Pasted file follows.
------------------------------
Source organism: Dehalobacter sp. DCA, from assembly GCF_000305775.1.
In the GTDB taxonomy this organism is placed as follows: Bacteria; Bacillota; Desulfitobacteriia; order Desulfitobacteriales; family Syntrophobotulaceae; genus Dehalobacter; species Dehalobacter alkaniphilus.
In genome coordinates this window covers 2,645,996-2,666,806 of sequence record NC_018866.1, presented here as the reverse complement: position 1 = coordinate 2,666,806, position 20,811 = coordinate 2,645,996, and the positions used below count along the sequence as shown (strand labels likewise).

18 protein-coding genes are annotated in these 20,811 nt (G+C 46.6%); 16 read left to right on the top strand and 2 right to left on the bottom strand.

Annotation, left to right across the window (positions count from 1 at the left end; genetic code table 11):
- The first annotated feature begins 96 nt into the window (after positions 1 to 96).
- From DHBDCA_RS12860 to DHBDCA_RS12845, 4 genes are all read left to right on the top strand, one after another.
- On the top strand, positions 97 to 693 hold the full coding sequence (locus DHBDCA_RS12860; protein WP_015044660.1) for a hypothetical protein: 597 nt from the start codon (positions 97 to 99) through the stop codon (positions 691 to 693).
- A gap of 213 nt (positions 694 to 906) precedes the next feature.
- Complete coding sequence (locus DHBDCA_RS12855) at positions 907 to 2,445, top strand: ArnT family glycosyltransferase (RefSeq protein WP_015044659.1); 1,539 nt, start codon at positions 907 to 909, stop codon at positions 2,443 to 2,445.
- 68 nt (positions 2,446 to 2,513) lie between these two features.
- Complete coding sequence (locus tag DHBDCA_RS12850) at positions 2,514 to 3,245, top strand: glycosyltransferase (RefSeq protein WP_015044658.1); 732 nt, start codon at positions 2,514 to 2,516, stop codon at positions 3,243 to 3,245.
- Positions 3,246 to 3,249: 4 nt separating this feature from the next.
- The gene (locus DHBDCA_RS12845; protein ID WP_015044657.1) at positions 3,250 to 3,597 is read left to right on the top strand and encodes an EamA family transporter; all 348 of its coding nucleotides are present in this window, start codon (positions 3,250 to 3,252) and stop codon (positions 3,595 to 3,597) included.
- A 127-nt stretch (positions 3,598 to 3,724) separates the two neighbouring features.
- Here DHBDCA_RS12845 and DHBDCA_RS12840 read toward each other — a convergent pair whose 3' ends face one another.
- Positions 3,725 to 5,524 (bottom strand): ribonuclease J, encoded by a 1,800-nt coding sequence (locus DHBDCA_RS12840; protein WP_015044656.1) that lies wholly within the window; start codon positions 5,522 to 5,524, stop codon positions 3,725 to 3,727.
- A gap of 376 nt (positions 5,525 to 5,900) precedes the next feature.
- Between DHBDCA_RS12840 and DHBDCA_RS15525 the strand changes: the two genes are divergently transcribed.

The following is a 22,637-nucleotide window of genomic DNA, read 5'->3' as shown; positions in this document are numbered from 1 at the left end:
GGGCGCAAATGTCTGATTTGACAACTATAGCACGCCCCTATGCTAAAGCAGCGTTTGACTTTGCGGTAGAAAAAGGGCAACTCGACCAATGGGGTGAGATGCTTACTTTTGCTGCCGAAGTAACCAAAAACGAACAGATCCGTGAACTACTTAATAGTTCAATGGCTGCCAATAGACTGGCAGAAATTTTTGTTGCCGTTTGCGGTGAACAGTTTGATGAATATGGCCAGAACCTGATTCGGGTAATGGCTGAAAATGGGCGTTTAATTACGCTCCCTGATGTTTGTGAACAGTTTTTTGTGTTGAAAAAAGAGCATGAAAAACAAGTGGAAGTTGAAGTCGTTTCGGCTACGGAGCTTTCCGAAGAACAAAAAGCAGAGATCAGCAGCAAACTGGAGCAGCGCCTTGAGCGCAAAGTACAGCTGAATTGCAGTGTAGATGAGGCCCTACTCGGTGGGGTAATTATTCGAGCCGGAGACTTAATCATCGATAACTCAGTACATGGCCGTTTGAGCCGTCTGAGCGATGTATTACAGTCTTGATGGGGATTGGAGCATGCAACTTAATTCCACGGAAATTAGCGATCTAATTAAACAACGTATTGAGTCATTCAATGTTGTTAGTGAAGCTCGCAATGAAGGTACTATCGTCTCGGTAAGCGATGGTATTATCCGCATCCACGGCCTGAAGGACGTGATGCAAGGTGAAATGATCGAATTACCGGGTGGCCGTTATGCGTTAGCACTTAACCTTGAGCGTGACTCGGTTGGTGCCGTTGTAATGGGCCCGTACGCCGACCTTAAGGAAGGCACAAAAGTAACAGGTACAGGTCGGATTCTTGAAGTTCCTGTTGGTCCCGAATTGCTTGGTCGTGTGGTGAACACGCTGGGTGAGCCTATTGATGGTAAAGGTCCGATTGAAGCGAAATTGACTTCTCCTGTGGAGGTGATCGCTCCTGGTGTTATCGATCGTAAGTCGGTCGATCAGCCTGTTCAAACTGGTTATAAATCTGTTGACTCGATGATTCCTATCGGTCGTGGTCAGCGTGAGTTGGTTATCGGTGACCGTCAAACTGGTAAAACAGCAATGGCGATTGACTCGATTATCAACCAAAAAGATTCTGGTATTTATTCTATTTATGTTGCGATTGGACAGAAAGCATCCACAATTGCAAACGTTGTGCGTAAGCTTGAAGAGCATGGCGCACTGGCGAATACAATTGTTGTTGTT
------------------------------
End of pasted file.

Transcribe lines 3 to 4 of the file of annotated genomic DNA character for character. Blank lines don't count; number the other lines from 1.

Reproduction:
In genome coordinates this window covers 2,645,996-2,666,806 of sequence record NC_018866.1, presented here as the reverse complement: position 1 = coordinate 2,666,806, position 20,811 = coordinate 2,645,996, and the positions used below count along the sequence as shown (strand labels likewise).

18 protein-coding genes are annotated in these 20,811 nt (G+C 46.6%); 16 read left to right on the top strand and 2 right to left on the bottom strand.